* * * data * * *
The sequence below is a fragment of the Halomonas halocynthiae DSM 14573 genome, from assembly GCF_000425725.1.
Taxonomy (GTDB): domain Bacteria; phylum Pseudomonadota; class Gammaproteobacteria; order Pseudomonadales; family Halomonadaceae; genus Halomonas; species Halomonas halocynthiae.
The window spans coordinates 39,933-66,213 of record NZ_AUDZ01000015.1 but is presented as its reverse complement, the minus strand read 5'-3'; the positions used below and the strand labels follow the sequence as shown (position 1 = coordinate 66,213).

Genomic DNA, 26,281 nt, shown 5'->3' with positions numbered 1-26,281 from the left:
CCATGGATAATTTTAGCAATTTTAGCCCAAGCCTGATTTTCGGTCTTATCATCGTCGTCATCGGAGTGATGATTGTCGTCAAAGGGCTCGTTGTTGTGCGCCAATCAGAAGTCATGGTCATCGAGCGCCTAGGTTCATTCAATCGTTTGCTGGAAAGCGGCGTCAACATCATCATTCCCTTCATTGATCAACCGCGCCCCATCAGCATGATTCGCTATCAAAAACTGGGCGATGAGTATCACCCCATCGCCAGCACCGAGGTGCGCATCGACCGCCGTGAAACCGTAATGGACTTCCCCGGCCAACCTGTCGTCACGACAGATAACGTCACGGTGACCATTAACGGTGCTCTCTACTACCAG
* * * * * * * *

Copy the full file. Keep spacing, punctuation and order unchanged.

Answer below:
The sequence below is a fragment of the Halomonas halocynthiae DSM 14573 genome, from assembly GCF_000425725.1.
Taxonomy (GTDB): domain Bacteria; phylum Pseudomonadota; class Gammaproteobacteria; order Pseudomonadales; family Halomonadaceae; genus Halomonas; species Halomonas halocynthiae.
The window spans coordinates 39,933-66,213 of record NZ_AUDZ01000015.1 but is presented as its reverse complement, the minus strand read 5'-3'; the positions used below and the strand labels follow the sequence as shown (position 1 = coordinate 66,213).

Genomic DNA, 26,281 nt, shown 5'->3' with positions numbered 1-26,281 from the left:
CCATGGATAATTTTAGCAATTTTAGCCCAAGCCTGATTTTCGGTCTTATCATCGTCGTCATCGGAGTGATGATTGTCGTCAAAGGGCTCGTTGTTGTGCGCCAATCAGAAGTCATGGTCATCGAGCGCCTAGGTTCATTCAATCGTTTGCTGGAAAGCGGCGTCAACATCATCATTCCCTTCATTGATCAACCGCGCCCCATCAGCATGATTCGCTATCAAAAACTGGGCGATGAGTATCACCCCATCGCCAGCACCGAGGTGCGCATCGACCGCCGTGAAACCGTAATGGACTTCCCCGGCCAACCTGTCGTCACGACAGATAACGTCACGGTGACCATTAACGGTGCTCTCTACTACCAG